New York Governor David Paterson admitted yesterday that one of his most talked-about tax proposals, an obesity tax on sugary drinks, is fizzling. But he said it popped the right question. In meeting with college students over his budget, Paterson told the young New Yorkers not worry about his soda tax because the Legislature won’t go for it. But he said it has served its purpose of raising awareness of childhood obesity. His proposal would put an 18-percent tax on soda and other sugary drinks containing less than 70 percent fruit juice. His analysis showed it would raise a projected $1 billion in revenue over two years and reduce use of sugary drinks by 5 percent.
The fat tax was the subject of articles, editorials, polls, talk radio and TV commentaries.
The plan had been supported by New York City Health Commissioner Thomas Frieden.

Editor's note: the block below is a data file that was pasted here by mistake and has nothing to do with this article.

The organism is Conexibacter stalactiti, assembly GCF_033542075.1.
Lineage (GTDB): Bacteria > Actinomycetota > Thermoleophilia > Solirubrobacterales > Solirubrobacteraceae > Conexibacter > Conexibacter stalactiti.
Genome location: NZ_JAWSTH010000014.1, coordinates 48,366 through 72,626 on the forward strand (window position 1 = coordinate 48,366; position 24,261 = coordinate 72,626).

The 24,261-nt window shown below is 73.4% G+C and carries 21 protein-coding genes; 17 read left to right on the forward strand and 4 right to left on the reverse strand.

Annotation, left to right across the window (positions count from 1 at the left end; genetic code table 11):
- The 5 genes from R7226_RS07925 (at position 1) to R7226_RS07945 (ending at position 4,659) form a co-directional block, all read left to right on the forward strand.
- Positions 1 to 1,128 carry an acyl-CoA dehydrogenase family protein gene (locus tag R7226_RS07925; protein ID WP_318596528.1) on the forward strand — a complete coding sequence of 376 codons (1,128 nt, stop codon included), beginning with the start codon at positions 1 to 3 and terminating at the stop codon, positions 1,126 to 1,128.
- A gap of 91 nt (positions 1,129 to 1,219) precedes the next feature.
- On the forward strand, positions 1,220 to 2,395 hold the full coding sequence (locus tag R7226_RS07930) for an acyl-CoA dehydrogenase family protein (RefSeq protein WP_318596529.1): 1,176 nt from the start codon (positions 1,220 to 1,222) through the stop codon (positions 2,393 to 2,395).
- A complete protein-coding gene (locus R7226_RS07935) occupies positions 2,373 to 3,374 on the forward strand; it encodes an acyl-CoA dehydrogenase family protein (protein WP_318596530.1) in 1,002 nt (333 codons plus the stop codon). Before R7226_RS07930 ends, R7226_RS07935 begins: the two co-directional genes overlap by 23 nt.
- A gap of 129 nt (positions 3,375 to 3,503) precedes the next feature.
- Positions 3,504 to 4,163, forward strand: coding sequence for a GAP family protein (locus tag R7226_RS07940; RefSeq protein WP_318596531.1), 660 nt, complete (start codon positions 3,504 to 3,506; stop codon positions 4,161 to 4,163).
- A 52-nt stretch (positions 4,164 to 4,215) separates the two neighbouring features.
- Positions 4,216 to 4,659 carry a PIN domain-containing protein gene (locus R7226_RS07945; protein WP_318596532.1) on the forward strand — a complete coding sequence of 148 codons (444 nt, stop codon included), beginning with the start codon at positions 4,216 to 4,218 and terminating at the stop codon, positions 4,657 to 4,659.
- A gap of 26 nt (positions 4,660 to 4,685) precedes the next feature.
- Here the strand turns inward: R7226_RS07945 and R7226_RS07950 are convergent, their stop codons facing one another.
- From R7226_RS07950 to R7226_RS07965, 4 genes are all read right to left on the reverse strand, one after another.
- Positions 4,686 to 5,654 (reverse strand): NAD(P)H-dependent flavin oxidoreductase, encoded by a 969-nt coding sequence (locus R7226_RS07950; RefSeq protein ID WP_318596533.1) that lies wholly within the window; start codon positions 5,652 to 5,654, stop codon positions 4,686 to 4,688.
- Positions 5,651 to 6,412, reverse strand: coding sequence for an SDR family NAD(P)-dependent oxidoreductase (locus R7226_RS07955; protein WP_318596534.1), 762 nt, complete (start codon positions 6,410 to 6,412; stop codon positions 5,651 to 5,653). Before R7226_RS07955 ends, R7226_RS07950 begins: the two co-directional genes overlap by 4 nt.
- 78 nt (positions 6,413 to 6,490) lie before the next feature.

“Every can of regular soda has the equivalent of 10 teaspoons of sugar – 150 calories. Children that cut down on their soda intake cut down on their risk fo becoming overweight or obese,” Frieden said.
The American Beverage Association planned to fight the obesity tax, which targeted the main soft drink of America.
“Why single out one product? It’s not going to solve the obesity problem and it’s not a fair tax on the people of New York,” said Susan Neely, President and CEO of the company.